The first time I met Jehu I did not recognize him. When I first visited the British Museum a couple of decades ago I hadn’t had the benefit of teaching students long enough to realize the importance of the Black Obelisk of Shalmaneser III. But then, who really does? The obelisk, one of many artifacts essential to understanding the Bible in its context, contains the only known image of an Israelite king from a contemporaneous period. Jehu is here mistakenly considered the “son of Omri,” but is correctly identified as the king of Israel. He is bowing in tribute to a foreign king, a position in which no monarch likes to find himself. Before leaving the British Museum this time around I made sure to include him on my list of ancient people to meet.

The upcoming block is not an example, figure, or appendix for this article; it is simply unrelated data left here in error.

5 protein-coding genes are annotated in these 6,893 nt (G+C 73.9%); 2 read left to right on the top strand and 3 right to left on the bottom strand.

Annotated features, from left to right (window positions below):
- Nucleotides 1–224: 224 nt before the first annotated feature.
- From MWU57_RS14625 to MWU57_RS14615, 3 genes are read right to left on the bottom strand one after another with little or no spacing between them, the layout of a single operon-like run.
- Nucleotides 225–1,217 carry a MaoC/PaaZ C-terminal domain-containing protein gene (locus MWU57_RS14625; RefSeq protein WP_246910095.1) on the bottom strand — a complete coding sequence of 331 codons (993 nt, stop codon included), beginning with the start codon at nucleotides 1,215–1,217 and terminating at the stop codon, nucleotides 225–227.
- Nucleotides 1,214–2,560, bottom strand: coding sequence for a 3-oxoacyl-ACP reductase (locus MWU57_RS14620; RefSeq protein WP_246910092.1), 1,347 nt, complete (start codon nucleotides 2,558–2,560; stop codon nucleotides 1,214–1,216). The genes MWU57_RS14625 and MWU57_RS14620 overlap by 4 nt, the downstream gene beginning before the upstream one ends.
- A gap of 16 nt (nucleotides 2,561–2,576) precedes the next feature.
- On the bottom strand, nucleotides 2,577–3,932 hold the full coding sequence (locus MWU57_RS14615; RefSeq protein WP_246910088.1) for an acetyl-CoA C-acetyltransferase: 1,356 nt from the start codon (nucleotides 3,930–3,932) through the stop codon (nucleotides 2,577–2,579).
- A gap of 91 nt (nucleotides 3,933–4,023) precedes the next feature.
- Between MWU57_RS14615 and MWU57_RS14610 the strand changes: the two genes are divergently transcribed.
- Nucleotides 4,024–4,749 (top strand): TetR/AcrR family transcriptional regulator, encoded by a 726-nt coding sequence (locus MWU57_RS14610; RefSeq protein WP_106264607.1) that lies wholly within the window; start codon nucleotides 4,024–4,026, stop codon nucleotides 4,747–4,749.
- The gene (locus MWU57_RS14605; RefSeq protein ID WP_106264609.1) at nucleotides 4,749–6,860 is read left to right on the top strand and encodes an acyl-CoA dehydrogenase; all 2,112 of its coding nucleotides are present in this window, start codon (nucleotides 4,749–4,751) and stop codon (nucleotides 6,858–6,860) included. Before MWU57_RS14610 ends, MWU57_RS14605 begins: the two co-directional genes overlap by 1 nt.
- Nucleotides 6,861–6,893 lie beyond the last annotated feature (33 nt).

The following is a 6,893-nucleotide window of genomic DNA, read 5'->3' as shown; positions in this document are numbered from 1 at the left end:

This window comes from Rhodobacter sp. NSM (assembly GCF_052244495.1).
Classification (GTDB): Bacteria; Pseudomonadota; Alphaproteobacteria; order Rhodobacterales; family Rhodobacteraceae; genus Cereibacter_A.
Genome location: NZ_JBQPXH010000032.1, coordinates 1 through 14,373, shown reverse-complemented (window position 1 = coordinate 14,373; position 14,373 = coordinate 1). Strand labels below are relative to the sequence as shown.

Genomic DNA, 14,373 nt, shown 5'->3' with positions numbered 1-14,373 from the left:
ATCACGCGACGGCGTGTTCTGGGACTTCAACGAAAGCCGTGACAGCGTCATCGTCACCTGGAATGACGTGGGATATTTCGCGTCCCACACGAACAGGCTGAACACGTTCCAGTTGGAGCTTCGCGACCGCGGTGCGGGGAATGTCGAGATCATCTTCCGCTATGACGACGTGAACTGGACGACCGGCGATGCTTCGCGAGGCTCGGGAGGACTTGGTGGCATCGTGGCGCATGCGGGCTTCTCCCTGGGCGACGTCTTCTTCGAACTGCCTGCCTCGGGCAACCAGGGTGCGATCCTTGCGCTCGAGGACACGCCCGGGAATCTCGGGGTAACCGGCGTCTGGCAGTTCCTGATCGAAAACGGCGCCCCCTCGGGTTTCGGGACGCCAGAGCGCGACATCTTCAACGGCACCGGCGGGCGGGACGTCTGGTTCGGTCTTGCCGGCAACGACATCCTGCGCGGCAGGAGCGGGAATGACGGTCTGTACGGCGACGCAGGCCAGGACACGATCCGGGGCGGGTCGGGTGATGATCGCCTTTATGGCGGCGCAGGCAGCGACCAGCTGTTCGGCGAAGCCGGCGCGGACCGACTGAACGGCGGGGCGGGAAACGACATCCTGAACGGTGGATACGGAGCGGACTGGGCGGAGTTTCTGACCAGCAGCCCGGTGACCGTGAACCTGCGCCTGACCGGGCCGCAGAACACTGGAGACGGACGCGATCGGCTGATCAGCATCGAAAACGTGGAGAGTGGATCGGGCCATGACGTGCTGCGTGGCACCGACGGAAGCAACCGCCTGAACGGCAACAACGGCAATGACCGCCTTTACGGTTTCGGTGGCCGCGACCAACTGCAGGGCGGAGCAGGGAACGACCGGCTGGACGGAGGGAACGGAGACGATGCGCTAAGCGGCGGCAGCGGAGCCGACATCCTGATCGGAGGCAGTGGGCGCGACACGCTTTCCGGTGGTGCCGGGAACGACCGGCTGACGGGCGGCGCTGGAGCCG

The Bible contains far less history than we are accustomed to think, so when we find a case of convergence where Assyrian and Israelite agree, mostly, it is worth pausing to consider. Assyrian interests can only in the most abstruse way be considered religious; ancient peoples lived in a world where gods were both ubiquitous and largely irrelevant to daily life. Irrelevant in the sense that probably most people only tried to access a god’s pity when a time of trouble arose—priests existed to keep the deities happy on a daily basis. Citizens supported this system with taxes. How reluctantly we can only guess.
We have no reason to suppose that Israelites were more religious than the rest. Eventually, after the Assyrian and Babylonian conquests, they came to see their religion in terms of monotheism. Still, the work of keeping Yahweh happy devolved on the priests, with the backing of the king. The king was God’s representative on earth. In this sense the only surviving image of a king of Israel, showing him bowed before the unflinching might of the Assyrians, becomes an unexpected paradigm. Both kings were pawns of the gods, and at the end of the day one stands regally and the other bows in utter submission.